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Prolamins are a group of plant storage proteins having a high proline content. They are found in plants, mainly in the seeds of cereal grains such as wheat (gliadin), barley (hordein), rye (secalin), corn (zein), sorghum (kafirin), and oats (avenin). They are characterised by a high glutamine and proline content, and are generally soluble only in strong alcohol [70-80%] solutions, light acids, and alkaline solution. They do not coagulate in heat. They hydrolyse into prolin and ammonia. Some prolamins, notably gliadin, and similar proteins found in the tribe Triticeae (see Triticeae glutens) may induce coeliac disease in genetically predisposed individuals.[1]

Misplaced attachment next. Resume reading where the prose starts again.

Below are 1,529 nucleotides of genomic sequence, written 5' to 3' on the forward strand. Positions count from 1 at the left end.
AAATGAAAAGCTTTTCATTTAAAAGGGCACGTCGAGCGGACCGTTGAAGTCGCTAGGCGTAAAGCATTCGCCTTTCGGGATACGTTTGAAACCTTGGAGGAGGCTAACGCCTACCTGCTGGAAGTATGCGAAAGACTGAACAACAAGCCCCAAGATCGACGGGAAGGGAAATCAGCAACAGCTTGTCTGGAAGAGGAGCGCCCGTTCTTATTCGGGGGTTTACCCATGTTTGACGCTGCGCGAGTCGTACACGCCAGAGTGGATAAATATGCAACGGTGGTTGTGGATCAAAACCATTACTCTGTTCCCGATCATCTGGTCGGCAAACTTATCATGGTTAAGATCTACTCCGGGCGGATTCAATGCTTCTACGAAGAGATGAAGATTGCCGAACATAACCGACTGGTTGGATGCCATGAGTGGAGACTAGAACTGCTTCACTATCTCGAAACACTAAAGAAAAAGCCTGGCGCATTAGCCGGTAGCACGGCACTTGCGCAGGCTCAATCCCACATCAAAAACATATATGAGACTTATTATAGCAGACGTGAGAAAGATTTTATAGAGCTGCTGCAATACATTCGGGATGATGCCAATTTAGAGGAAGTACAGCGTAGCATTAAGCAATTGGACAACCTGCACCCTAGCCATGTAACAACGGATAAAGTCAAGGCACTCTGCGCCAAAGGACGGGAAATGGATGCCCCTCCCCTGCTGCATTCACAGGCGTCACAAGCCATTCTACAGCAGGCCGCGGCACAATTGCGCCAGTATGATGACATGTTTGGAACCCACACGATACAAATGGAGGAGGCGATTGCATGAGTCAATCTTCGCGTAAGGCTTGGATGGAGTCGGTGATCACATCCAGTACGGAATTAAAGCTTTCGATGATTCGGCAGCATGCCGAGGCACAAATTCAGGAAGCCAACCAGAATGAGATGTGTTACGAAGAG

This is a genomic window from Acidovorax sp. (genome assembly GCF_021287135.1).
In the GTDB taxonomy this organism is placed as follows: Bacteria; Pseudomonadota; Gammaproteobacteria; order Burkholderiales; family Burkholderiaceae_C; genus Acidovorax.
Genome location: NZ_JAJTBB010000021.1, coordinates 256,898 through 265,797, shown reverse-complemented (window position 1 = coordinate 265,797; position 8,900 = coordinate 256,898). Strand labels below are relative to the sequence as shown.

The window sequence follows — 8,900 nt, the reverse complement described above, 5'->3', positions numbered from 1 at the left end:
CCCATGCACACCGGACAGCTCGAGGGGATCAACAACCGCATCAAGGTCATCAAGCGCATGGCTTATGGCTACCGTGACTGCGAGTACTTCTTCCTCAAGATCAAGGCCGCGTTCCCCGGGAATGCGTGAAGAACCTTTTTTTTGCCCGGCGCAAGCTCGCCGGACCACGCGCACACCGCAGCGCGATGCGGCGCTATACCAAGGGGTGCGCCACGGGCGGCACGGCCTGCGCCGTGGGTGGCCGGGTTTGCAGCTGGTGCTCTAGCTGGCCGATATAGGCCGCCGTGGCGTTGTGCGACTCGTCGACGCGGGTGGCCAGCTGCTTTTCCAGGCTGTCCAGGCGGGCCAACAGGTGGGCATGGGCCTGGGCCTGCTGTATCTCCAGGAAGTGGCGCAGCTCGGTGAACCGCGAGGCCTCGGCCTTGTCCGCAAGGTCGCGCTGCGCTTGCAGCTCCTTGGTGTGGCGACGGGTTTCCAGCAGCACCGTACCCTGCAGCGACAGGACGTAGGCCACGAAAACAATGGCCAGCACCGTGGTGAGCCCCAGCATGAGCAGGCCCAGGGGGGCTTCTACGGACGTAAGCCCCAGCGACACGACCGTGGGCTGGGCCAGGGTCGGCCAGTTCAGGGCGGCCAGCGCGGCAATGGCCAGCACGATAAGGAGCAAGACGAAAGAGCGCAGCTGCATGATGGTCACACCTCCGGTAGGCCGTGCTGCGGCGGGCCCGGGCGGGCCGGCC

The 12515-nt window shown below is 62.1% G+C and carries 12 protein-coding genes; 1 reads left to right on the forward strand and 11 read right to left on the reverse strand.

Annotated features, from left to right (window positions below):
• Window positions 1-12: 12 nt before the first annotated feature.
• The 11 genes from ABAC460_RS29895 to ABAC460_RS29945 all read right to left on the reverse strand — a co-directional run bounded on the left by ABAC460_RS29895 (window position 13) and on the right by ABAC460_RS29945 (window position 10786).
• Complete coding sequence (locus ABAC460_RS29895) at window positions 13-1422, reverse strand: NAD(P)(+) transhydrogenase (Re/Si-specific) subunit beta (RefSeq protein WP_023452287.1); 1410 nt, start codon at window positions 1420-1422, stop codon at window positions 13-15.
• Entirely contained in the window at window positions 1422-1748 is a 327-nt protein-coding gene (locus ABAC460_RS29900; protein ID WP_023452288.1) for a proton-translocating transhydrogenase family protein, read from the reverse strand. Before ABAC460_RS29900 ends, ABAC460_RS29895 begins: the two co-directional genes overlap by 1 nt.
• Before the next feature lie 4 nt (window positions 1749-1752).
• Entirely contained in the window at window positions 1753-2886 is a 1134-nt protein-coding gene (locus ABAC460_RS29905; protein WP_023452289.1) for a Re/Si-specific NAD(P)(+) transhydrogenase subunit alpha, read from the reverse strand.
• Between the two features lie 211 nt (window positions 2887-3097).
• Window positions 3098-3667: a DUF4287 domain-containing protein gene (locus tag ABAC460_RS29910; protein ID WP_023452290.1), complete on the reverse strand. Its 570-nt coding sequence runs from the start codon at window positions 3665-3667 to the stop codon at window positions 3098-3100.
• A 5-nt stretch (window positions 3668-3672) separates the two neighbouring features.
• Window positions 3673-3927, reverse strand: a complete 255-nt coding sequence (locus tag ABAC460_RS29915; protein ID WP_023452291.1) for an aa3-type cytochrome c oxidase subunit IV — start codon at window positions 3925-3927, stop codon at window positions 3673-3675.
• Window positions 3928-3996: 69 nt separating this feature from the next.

1. ^ Shewry PR, Halford NG. Cereal seed storage proteins: structures, properties and role in grain utilization. J Exp Bot 2002;53:947-58. PMID__ 11912237.